(1) The American Sylva has a complicated history, with at least a dozen known editions in multiple printings and formats (Constantino 2018). Most recently (2017), the New York Botanic Garden published 277 color plates from the Sylva in The Trees of North America: Michaux and Redouté’s American Masterpiece.

(2) Not everyone agrees with Michaux. According to the Flora of North America, "Wood of Q. macrocarpa is similar to that of Q. alba [White Oak] and produces one of the best and most durable oak lumbers."

(3) North American oaks are divided into three sections: white, red, and golden. Bur Oak belongs to the white oaks, characterized by leaves with no bristles on the tips or lobes, acorns produced every year (if conditions allow), and acorn cups with tuberculate (bumpy) scales (Nelson et al. 2014).

(4) Smaller Bur Oaks in the west and northwest are sometimes recognized as Quercus macrocarpa var. depressa (see Tropicos for the name's origins). In a study of Q. macrocarpa in the Black Hills and parts of New Mexico, Maze (1968) saw evidence of past hybridization with the more southern Q. gambelii; ongoing hybridization is unlikely because today's species are not sympatric. Maze recognized hybrids based on leaf and cup morphology, not tree stature. However one hybrid was described as being shrubby. In Flora of North America, the smaller form is considered an endpoint in clinal (continuous) variation from east to west, but more study may support recognition of var. depressa.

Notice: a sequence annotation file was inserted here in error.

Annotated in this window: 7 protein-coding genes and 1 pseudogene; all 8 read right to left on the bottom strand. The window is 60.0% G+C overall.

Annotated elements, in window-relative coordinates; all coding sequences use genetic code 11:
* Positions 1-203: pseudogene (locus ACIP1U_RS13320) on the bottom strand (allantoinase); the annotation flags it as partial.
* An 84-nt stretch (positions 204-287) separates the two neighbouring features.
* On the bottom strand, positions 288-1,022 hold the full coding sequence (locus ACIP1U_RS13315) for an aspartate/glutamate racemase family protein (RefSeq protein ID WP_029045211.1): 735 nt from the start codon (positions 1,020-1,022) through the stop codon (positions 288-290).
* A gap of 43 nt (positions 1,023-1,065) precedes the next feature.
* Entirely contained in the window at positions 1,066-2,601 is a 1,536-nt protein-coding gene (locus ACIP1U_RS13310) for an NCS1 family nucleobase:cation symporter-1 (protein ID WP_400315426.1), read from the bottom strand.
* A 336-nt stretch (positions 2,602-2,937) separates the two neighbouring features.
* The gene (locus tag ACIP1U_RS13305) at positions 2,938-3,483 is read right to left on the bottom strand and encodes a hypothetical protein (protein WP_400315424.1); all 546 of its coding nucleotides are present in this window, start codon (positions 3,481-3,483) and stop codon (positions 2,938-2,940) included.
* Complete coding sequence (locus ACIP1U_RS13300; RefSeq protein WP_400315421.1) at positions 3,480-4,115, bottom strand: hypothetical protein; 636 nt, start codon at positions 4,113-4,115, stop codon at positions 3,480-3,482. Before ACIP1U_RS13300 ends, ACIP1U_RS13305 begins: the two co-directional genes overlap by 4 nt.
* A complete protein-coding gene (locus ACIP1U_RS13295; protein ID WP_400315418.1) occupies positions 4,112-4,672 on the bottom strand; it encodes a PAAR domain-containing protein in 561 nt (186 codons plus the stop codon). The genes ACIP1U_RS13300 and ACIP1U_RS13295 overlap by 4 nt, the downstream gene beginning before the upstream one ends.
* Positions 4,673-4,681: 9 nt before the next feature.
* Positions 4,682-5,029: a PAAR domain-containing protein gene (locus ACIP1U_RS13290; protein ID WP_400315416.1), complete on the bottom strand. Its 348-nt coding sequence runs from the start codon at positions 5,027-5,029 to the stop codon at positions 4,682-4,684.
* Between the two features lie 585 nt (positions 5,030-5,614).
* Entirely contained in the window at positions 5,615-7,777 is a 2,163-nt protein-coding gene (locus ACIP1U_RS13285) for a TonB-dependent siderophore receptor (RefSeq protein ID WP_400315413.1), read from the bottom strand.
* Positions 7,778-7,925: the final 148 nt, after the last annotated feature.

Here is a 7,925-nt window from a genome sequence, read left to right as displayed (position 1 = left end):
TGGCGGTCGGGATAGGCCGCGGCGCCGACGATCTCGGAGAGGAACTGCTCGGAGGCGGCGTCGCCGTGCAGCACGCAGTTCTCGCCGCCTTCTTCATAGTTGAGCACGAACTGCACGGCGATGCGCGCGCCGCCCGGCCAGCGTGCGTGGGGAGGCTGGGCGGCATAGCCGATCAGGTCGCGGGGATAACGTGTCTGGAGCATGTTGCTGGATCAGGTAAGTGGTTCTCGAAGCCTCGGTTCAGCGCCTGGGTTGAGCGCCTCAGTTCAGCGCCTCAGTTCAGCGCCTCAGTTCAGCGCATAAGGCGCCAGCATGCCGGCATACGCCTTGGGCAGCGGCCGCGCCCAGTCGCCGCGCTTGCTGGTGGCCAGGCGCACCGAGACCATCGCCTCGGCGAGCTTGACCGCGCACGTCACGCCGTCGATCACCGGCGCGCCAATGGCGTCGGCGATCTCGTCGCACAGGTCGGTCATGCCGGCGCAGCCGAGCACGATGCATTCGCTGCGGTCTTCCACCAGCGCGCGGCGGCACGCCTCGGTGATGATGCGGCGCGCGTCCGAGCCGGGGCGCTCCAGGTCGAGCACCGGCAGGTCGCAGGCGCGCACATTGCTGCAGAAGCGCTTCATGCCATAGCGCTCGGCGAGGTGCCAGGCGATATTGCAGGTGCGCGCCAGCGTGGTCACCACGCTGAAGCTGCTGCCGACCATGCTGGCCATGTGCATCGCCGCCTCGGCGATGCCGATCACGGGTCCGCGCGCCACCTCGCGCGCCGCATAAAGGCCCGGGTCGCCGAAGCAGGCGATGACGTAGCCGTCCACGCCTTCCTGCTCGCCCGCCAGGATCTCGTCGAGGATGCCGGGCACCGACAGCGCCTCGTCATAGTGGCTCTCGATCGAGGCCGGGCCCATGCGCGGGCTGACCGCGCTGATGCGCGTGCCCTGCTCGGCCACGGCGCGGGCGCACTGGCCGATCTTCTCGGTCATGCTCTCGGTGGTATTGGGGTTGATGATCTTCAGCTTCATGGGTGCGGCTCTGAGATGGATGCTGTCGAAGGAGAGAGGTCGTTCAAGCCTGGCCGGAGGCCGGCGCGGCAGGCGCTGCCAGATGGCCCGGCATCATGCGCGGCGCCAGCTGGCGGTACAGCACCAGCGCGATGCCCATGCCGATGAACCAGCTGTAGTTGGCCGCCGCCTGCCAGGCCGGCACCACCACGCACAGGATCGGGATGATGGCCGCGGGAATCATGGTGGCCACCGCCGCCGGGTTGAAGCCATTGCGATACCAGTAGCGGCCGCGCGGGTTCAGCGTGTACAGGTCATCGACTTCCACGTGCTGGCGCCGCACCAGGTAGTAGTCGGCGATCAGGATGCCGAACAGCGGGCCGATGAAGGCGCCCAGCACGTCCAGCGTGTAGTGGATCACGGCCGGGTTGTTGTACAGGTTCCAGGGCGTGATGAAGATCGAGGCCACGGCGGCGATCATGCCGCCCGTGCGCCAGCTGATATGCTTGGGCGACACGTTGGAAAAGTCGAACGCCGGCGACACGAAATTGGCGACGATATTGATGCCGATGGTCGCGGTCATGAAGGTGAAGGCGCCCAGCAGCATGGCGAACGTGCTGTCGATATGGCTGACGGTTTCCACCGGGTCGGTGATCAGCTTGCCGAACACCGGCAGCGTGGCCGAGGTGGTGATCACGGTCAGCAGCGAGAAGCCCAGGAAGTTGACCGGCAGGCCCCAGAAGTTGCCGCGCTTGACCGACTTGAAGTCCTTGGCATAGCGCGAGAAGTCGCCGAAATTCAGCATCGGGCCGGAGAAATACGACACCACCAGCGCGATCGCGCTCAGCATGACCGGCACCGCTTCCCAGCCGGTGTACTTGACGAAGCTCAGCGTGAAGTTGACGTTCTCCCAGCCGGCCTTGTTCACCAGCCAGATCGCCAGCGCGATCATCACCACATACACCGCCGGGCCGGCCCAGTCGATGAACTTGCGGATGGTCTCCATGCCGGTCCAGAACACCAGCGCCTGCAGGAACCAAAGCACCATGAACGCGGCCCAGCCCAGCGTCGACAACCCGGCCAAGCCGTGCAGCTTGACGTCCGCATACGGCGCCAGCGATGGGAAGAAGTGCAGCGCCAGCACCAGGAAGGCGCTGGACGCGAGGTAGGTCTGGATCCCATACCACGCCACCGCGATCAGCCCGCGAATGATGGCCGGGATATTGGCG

Sources (in addition to links in post)

Costantino, Grace. 2018. Exploring the First American Silva. Biodiversity Heritage Library Blog.

Maze, J. 1968. Past hybridization between Quercus macrocarpa and Q. gambelii. Brittonia 20:321–323.

Michaux, François-André. 1810. Histoire des arbres forestiers de l'Amérique septentrionale. Paris, L. Haussmann. (Quercus macrocarpa p 34–35 and Plate 3). BHL

Nelson, G, et al. 2014. Trees of eastern North America. Princeton U Press.

This is my June contribution to the monthly gathering of tree followers kindly hosted by The Squirrelbasket. More news here.

Tuesday, May 14, 2024

South Dakota's Leguminous Trees (& a vine)

A legume is a fruit type specific to the pea family. When dry, it splits on two sides to release seeds.

Continuing my journey through the South Dakota sylva, this month I'm following (learning about) our four leguminous trees—members of the Legume or Pea Family (Fabaceae). However I wanted to include all three subfamilies and their interesting flowers, so I'm throwing in a vine as well (1).

I will start with the largest—the pea subfamily or Faboideae, represented by two tree species in SD.
Siberian Peashrub—some love it, some hate it; MWI.